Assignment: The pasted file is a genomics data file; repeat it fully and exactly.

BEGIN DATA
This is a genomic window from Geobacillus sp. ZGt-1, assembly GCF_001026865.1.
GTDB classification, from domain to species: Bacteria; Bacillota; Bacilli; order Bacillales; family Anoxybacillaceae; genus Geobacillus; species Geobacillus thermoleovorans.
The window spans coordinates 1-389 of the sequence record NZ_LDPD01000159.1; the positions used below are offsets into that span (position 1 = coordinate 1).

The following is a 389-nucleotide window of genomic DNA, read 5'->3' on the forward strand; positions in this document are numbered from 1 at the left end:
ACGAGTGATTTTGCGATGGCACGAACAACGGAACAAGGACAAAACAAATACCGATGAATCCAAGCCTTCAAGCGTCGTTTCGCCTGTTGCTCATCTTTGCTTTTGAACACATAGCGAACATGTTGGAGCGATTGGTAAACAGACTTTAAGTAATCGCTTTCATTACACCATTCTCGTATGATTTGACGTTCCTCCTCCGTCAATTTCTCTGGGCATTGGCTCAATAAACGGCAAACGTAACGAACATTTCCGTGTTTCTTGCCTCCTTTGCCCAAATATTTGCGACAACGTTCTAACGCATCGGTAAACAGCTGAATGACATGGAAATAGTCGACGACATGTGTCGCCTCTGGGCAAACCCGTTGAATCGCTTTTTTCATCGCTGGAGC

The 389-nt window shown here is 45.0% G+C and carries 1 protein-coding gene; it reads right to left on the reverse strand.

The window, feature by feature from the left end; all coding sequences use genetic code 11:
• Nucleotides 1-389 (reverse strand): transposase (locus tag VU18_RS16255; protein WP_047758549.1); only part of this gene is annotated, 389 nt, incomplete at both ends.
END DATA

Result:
This is a genomic window from Geobacillus sp. ZGt-1, assembly GCF_001026865.1.
GTDB classification, from domain to species: Bacteria; Bacillota; Bacilli; order Bacillales; family Anoxybacillaceae; genus Geobacillus; species Geobacillus thermoleovorans.
The window spans coordinates 1-389 of the sequence record NZ_LDPD01000159.1; the positions used below are offsets into that span (position 1 = coordinate 1).

The following is a 389-nucleotide window of genomic DNA, read 5'->3' on the forward strand; positions in this document are numbered from 1 at the left end:
ACGAGTGATTTTGCGATGGCACGAACAACGGAACAAGGACAAAACAAATACCGATGAATCCAAGCCTTCAAGCGTCGTTTCGCCTGTTGCTCATCTTTGCTTTTGAACACATAGCGAACATGTTGGAGCGATTGGTAAACAGACTTTAAGTAATCGCTTTCATTACACCATTCTCGTATGATTTGACGTTCCTCCTCCGTCAATTTCTCTGGGCATTGGCTCAATAAACGGCAAACGTAACGAACATTTCCGTGTTTCTTGCCTCCTTTGCCCAAATATTTGCGACAACGTTCTAACGCATCGGTAAACAGCTGAATGACATGGAAATAGTCGACGACATGTGTCGCCTCTGGGCAAACCCGTTGAATCGCTTTTTTCATCGCTGGAGC

The 389-nt window shown here is 45.0% G+C and carries 1 protein-coding gene; it reads right to left on the reverse strand.

The window, feature by feature from the left end; all coding sequences use genetic code 11:
• Nucleotides 1-389 (reverse strand): transposase (locus tag VU18_RS16255; protein WP_047758549.1); only part of this gene is annotated, 389 nt, incomplete at both ends.